A new study has established a link between weakened honeybee hives and a key pesticide neonicotinoid thereby almost putting to rest the decade old debate on whether honey bees are at danger from commonly used pesticide.
Centre for Ecology & Hydrology (CEH) researchers have published results of a pan-European field-realistic study that assessed impact of neonicotinoid on honeybees and wild bees in the peer-review journal Science. Scientists undertook the experiment in UK, Germany and Hungary wherein they exposed three bee species to winter oilseed rape crops treated with seed coatings containing neonicotinoid clothianidin, from Bayer CropScience, or Syngenta’s thiamethoxam.
Neonicotinoid seed coatings are designed to kill pests such as the cabbage stem flea beetle, but were effectively banned in the EU in 2013 due to concerns regarding their impact on bee health. According to researchers exposure to treated crops reduced overwintering success of honeybee colonies in two of the three countries. In Hungary, colony number fell by 24 percent in the following spring. In the UK, honeybee colony survival was generally very low, but lowest where bees fed on clothianidin treated oilseed rape in the previous year. No harmful effects on overwintering honeybees were found in Germany.
Researcher say that lower reproductive success was linked with increasing levels of neonicotinoid residues in the nests of wild bee species buff-tailed bumblebee (Bombus terrestris) and the Red Mason Bee (Osmia bicornis) across all three countries.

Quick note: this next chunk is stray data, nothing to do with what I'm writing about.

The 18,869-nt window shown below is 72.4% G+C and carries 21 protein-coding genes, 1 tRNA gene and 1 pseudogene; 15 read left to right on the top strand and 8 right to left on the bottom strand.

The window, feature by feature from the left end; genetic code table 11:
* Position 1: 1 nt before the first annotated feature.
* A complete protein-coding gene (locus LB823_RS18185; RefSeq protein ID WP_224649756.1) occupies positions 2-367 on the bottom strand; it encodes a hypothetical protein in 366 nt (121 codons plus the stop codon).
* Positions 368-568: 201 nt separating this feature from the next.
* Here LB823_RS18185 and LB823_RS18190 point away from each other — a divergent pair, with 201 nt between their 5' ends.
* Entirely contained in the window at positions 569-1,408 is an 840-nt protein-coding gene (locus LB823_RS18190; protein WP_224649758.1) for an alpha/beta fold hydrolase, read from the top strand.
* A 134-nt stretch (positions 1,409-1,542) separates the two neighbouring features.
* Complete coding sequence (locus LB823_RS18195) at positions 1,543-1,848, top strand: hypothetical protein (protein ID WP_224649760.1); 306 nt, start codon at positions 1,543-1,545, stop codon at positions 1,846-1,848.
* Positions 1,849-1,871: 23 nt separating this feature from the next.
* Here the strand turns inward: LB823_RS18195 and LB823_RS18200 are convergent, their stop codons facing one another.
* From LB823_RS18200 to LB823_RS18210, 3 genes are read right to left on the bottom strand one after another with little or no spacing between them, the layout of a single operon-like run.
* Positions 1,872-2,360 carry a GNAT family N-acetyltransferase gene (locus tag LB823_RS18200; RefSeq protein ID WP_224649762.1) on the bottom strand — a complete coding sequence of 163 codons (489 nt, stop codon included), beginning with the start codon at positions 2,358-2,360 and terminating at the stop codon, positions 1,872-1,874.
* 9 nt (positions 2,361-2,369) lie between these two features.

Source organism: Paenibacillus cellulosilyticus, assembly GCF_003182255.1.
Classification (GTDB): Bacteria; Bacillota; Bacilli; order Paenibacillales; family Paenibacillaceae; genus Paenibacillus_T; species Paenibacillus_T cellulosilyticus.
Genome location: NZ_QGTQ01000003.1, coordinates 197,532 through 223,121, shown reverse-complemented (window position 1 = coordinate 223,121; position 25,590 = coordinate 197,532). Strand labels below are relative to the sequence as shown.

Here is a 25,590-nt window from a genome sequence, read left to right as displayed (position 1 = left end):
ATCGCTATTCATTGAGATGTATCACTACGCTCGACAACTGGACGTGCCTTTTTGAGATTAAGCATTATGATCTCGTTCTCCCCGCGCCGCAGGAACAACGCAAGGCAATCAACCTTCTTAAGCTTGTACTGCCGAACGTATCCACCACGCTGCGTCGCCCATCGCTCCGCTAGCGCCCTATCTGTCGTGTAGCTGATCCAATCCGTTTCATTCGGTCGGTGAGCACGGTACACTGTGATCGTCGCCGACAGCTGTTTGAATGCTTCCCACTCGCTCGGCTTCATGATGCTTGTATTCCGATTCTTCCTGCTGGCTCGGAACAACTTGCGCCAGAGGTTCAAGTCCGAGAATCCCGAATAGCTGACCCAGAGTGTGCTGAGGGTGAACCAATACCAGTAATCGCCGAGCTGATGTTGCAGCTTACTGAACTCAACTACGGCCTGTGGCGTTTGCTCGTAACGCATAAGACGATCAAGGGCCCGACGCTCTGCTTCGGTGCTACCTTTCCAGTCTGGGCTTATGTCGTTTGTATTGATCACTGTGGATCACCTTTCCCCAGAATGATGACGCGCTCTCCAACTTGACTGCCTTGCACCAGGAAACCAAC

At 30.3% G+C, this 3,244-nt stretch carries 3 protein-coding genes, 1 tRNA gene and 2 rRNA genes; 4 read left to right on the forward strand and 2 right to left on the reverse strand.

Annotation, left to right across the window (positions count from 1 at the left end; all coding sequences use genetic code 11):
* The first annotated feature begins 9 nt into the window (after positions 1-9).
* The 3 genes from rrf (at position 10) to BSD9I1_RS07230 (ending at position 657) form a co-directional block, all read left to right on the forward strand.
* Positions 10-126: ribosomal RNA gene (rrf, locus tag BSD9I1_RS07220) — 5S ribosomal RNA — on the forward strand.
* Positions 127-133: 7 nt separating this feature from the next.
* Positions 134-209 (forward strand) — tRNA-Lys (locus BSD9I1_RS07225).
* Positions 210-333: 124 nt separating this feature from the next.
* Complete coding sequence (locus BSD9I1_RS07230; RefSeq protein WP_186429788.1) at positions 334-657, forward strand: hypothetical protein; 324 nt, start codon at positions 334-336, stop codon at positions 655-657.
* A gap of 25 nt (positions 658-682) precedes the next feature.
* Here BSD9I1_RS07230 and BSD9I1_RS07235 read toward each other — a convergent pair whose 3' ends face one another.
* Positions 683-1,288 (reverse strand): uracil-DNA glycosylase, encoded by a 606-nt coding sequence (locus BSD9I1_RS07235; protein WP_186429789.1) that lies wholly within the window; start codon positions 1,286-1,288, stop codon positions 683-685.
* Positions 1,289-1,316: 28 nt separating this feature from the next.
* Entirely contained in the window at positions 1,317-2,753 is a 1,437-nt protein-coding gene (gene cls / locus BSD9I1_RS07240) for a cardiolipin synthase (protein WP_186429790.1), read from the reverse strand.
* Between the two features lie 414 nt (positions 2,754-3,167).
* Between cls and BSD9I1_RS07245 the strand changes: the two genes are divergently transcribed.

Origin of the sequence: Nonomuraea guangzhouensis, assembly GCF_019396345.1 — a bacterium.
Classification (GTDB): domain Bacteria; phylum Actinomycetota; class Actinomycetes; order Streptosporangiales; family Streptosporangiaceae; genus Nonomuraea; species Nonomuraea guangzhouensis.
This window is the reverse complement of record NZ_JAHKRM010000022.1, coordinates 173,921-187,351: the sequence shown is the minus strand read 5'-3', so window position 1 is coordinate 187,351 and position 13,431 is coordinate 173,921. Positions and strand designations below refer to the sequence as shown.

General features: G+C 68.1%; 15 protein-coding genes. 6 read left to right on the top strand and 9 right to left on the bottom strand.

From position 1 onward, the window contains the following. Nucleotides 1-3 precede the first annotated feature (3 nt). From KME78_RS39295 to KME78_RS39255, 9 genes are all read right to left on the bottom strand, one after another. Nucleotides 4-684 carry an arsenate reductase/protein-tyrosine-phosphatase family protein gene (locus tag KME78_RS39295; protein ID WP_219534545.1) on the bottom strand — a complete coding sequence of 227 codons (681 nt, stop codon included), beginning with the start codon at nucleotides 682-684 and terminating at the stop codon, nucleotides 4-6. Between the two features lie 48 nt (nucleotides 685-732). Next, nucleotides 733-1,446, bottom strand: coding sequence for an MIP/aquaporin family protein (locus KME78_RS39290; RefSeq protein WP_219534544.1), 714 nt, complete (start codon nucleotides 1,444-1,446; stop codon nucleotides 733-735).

The study spanning 2,000 hectares, equivalent to 3,000 full scale football pitches, took account of bee disease and surrounding landscape quality in addition to colony growth rate, worker mortality and overwinter survival.
Co-author Professor Richard Pywell, Science Area Lead, Sustainable Land Management at the Centre of Ecology & Hydrology, said, “Neonicotinoids remain a highly contentious issue with previous research on both honeybees and wild bees inconclusive.
“This latest field study was designed, as far as possible, to reflect the real world due to its size and scope. We therefore believe it goes a considerable way to explaining the inconsistencies in the results of past research, as we were better able to account for natural variation in factors like exposure to the pesticide, bee food resources and bee health for different bee species.”